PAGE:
In addition to tracking supervisors’ hiring performance, sitting in on the interviews can help you to pinpoint areas for improvement in low-performing supervisors. You may also want to monitor your top-performing supervisors to find out what makes them shine and incorporate those practices into your center’s hiring plan.
Leverage Technology to Streamline Recruiting and Attract Top Talent
Many recruiting models are filled with redundancies and inefficiencies on the front end, which can often cause qualified candidates to lose interest long before reaching the interview stage. Automating sourcing and prescreening activities can save time, resources and ensure that those who meet with hiring managers are eligible, interested and understand what they’re applying for. Using the latest technology in the recruiting process can also help to differentiate employers in the eyes of potential job candidates, particularly millennials who are known to be attracted to tech-savvy companies.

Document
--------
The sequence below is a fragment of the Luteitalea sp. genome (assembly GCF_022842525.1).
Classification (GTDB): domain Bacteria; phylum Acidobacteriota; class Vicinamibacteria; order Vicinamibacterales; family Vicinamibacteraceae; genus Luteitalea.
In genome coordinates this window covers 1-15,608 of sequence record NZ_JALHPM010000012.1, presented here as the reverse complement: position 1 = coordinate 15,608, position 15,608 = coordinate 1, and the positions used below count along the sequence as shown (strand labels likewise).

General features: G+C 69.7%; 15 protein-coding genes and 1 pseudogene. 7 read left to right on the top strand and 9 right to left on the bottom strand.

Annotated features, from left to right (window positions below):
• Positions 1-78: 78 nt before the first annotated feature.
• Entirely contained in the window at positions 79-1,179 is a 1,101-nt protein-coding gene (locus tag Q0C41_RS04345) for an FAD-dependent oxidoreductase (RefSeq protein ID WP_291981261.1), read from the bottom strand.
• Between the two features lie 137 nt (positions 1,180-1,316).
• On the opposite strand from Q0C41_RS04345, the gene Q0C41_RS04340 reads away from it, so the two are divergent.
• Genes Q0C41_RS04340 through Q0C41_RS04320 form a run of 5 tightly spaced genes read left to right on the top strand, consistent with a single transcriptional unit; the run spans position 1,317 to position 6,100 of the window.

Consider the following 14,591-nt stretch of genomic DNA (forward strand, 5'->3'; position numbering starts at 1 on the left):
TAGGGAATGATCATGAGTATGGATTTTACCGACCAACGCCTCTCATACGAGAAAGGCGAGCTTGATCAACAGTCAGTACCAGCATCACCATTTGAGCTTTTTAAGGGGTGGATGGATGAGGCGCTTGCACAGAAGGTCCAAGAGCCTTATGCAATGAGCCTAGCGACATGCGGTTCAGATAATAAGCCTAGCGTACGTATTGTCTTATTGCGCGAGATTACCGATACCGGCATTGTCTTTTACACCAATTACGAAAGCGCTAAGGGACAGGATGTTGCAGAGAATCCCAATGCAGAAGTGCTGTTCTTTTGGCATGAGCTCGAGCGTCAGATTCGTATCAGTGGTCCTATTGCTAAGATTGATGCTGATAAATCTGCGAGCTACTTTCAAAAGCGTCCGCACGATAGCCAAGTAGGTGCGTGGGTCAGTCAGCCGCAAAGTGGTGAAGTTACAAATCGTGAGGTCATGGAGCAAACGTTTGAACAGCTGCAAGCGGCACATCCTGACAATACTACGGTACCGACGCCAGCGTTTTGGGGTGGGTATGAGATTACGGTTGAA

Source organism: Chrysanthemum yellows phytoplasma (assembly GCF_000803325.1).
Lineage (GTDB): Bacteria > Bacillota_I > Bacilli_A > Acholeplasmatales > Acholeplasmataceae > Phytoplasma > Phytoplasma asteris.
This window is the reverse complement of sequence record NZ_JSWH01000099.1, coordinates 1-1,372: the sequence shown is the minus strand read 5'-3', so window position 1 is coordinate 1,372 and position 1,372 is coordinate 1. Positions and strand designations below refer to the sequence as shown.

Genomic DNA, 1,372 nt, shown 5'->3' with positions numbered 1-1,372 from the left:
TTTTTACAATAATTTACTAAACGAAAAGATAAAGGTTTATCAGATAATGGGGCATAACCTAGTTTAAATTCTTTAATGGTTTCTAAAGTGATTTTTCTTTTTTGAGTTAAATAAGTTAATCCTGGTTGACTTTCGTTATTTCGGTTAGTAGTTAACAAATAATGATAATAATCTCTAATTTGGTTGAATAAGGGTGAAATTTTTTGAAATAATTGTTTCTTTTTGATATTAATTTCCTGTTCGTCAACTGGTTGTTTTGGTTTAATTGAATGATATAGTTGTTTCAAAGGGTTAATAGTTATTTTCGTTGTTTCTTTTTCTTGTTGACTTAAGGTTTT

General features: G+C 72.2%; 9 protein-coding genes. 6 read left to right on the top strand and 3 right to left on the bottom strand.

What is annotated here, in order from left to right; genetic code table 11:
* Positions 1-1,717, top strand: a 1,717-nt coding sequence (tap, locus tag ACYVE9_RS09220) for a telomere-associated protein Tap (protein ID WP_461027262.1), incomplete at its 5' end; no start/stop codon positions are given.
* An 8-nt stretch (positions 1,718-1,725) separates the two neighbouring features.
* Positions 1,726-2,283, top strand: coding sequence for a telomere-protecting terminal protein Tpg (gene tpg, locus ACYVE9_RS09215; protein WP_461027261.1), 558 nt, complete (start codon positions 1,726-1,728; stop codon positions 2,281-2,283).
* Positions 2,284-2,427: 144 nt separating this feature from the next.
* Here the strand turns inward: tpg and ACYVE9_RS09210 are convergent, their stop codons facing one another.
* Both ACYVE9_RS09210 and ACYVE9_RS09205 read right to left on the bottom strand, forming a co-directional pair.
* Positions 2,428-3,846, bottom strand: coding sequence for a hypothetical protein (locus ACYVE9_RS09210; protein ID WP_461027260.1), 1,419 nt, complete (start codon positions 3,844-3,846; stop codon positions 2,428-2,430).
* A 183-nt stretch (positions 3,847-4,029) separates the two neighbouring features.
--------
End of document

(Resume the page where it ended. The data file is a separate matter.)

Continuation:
Like many organizations, global customer service solutions provider Alorica relied on job boards for sourcing candidates. In recent years, though, the company, which employs more than 100,000 people globally, found itself fighting for talent in an increasingly competitive landscape.
Company leaders realized that job-seeking millennials were turning to social media rather than job boards to find opportunities. “We had to start thinking about how to position ourselves on social media—how do we get the message out that we are hiring?” recalls Ashish Bisaria, Alorica’s global head of client advocacy. “We also recognized early in the process that it’s not only about getting the word out. Curiosity about job openings is instantaneous, but when potential applicants want to interact, our business hours limited that interaction. Our HR organization is available Monday through Friday, from 9 a.m. to 5 p.m., but that’s not when people are on social media.”